My two year old was potty trained at 22 months, and we use a foldable toilet seat for public places. They can be purchased at BabiesRus. She was not able to use it the first time, but had no problem from then on. She really likes ''her potty seat'' and it folds small enough for me to carry in my purse. As for touching things in the restroom, I have no answer, she has touched the most disgusting things. We use lots of soap after. happy with seat

Hi there - my best buy ever was a portable, foldable potty seat. It fits on any toilet and you know it's clean - just keep it in a ziploc bag and then clean it when you get home. Here's a link, search for Folding Potty Seat Good Luck - using public toilets is not that scary! cathy

At what age is it safe for kids to go by themselves?

January 1999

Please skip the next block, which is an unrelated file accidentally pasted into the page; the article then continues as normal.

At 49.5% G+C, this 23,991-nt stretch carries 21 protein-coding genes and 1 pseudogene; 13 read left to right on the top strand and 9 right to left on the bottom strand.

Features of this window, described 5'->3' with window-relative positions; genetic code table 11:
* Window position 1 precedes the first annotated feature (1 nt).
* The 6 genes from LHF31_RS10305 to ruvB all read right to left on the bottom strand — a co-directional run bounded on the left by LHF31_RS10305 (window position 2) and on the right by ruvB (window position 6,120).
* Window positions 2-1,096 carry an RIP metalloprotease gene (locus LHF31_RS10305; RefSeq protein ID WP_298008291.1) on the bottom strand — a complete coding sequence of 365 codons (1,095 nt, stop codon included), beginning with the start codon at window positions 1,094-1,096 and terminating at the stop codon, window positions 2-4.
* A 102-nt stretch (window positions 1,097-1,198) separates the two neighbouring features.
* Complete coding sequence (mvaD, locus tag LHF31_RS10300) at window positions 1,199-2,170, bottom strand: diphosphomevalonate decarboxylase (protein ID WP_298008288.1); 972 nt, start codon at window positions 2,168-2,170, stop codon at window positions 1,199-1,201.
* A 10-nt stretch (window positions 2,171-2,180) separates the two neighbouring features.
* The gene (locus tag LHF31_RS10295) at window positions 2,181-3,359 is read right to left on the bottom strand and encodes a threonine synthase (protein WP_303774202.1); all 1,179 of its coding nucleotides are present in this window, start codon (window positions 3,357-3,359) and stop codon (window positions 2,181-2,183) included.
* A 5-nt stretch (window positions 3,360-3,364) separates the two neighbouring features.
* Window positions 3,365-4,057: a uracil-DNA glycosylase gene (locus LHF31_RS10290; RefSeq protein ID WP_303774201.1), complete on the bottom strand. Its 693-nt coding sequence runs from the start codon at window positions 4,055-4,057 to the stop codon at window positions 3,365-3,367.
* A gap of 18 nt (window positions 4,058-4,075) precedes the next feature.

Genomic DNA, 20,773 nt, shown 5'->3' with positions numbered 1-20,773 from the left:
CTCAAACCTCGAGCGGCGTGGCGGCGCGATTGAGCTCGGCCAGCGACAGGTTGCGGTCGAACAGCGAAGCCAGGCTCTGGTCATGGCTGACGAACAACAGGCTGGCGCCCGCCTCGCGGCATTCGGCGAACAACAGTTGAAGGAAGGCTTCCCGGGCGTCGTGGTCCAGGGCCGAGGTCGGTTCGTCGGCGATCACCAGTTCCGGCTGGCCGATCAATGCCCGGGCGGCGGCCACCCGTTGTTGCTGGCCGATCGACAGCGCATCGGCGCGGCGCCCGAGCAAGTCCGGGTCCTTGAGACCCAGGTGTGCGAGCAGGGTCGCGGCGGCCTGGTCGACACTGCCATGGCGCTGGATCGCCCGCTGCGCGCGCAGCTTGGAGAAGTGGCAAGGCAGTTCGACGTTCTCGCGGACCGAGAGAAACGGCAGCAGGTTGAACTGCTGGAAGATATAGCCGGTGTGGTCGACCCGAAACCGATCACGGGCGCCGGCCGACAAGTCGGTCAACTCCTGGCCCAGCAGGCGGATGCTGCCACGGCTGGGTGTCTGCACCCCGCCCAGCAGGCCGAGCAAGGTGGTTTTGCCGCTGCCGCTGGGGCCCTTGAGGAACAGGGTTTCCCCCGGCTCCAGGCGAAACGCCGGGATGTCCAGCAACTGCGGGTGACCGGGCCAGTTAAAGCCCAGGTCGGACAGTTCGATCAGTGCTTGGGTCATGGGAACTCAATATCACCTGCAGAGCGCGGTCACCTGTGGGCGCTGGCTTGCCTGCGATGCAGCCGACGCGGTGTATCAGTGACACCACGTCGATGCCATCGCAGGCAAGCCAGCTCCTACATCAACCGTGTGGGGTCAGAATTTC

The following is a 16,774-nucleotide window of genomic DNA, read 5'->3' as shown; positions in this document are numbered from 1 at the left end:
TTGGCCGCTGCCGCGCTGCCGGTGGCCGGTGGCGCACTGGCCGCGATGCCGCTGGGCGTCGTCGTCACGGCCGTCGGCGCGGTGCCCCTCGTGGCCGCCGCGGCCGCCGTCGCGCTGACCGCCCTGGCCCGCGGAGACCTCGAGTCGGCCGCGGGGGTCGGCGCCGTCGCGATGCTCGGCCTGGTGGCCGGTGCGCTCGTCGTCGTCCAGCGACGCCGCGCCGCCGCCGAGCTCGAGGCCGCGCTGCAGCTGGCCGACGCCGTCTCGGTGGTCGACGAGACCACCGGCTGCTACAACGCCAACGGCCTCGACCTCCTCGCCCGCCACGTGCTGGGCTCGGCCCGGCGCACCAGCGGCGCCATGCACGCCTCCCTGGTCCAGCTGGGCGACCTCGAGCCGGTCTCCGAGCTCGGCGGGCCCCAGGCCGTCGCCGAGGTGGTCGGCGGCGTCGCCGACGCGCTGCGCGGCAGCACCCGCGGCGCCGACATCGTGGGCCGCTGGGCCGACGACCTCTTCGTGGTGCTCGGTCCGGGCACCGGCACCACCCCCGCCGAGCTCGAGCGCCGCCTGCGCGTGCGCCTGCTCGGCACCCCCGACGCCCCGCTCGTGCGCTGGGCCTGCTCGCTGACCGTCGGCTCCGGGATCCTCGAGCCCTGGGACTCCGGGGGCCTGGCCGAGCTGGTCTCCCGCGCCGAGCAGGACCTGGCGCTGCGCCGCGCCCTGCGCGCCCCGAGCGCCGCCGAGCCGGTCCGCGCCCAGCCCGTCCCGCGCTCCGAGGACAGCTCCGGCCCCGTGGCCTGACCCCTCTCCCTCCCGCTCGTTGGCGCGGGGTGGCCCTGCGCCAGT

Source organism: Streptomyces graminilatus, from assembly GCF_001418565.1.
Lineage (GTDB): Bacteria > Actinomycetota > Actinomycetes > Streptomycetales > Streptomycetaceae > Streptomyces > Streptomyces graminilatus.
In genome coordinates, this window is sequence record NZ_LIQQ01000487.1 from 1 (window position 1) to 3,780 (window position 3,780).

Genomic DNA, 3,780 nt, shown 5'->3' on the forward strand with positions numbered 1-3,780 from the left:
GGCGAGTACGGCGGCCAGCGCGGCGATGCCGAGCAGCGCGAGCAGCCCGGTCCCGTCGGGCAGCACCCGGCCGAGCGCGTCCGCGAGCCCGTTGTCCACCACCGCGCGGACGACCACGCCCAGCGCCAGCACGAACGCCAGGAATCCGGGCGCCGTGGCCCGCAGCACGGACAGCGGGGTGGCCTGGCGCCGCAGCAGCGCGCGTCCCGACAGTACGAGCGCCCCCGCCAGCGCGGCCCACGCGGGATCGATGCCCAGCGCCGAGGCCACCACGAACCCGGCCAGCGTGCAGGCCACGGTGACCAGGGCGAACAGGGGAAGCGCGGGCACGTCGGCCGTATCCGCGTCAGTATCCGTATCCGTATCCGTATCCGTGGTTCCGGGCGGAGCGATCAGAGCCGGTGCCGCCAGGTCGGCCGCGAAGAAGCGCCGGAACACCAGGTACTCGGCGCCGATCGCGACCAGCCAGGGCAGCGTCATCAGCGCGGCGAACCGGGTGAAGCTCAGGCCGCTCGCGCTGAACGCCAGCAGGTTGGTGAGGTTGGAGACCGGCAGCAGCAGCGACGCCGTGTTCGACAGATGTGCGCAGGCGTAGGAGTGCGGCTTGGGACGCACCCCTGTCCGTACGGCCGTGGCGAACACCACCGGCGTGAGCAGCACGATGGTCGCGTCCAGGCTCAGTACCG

I was reading all the postings about the Mom & Dad disagreeing on safety issues , and I have a related question of my own. All the opinions expressed adamantly stated that children should never be sent alone into a public restroom. I was wondering: At what age *does* it become safe to send a child to the bathroom alone? 5? 8? 12? Sometimes I find myself in a very uncomfortable position: I have a 3 yr old boy and a 5 yr old girl. The three of us will be at a restaurant, and one of the children will need to go to the bathroom. We can't all pick up our stuff and go, or the restaurant employees are likely to think we've left and to clear away our food; I can't go into the bathroom with one child, leaving the other all alone and unsupervised at a table in the restaurant (I would think this is even more dangerous than sending one to the bathroom alone); I'm not keen on sending one child to the bathroom alone, because even assuming the child could *find* the bathroom there always are fears about what might happen. I usually compromise by walking the child to the bathroom door, sending him/her in alone, but standing near the door, but where I can also see the table. I didn't think this was that bad a solution, but everyone who posted a response to the Mom & Dad safety question seemed to think sending a child into the bathroom alone is a horrible thing to do. So does anyone have any alternative suggestions?